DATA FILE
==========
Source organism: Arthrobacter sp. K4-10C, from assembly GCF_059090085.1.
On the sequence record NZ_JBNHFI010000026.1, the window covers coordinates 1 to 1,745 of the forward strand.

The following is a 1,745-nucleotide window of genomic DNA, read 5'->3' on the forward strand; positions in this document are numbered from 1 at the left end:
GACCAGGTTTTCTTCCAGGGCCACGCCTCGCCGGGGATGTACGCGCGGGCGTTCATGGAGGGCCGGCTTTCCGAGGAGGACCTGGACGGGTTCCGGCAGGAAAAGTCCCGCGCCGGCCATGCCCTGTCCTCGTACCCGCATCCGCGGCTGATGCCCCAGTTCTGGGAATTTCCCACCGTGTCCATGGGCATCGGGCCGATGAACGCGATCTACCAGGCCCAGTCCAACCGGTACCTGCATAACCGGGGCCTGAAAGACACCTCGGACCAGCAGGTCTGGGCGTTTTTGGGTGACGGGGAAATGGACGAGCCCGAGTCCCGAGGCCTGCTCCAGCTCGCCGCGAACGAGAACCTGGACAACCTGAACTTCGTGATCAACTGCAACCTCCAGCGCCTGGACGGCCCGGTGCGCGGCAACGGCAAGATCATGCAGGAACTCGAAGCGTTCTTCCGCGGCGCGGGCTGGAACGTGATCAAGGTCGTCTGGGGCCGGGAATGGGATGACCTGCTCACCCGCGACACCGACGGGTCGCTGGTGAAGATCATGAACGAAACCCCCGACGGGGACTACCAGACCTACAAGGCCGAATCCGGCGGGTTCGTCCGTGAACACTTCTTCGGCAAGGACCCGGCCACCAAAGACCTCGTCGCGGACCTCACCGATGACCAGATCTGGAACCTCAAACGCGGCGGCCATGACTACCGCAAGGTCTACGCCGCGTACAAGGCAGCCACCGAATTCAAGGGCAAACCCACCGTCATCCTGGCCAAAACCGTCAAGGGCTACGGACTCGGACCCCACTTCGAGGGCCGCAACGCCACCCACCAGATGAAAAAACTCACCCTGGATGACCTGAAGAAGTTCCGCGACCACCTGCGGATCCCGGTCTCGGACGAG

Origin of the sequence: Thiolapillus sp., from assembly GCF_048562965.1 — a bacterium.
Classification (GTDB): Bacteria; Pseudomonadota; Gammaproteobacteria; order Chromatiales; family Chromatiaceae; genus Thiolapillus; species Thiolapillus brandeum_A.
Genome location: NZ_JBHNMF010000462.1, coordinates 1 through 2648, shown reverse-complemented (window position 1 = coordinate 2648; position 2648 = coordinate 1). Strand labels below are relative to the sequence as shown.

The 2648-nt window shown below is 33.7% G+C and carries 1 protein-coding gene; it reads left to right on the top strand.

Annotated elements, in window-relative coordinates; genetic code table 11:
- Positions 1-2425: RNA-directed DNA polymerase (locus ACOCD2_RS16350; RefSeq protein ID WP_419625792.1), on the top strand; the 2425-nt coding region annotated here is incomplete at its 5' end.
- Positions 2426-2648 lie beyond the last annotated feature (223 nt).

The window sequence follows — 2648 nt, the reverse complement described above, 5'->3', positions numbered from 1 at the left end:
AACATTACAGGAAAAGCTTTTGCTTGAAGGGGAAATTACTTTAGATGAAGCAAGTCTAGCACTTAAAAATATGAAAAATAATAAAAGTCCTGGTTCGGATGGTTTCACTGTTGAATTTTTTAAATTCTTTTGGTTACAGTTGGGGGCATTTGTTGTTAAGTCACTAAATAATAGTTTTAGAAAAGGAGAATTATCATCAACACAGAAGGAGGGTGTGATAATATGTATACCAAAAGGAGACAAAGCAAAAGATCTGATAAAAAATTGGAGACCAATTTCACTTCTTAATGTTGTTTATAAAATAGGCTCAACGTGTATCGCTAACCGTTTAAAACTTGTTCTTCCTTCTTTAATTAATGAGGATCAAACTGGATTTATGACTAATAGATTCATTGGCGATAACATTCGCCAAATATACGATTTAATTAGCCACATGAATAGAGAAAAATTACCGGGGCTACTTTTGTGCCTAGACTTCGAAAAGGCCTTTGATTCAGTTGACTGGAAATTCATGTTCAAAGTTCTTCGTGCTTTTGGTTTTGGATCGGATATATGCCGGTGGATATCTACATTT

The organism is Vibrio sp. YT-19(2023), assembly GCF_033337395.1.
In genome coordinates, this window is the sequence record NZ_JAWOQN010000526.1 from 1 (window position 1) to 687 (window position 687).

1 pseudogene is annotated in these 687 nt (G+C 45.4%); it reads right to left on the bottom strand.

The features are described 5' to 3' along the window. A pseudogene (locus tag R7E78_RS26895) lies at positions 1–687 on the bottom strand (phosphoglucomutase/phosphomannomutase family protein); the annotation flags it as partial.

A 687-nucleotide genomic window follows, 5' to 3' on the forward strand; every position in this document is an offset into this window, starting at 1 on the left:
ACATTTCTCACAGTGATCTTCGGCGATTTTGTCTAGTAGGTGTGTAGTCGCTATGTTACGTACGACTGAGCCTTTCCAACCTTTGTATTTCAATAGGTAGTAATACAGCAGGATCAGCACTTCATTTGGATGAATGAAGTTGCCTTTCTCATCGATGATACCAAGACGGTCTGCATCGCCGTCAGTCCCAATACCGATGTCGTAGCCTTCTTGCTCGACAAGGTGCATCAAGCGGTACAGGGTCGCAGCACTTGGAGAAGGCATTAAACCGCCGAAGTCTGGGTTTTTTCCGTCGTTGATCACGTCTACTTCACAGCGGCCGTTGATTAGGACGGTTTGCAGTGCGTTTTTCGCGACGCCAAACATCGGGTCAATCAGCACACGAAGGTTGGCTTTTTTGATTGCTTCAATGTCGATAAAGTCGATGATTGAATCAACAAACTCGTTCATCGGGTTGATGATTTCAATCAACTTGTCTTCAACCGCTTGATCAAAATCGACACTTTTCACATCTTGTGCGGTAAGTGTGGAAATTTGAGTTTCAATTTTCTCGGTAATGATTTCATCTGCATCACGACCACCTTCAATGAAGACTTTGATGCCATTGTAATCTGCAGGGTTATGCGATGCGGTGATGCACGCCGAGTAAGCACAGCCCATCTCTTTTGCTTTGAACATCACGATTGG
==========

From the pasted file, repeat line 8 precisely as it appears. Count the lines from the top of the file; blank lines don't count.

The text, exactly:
The 2648-nt window shown below is 33.7% G+C and carries 1 protein-coding gene; it reads left to right on the top strand.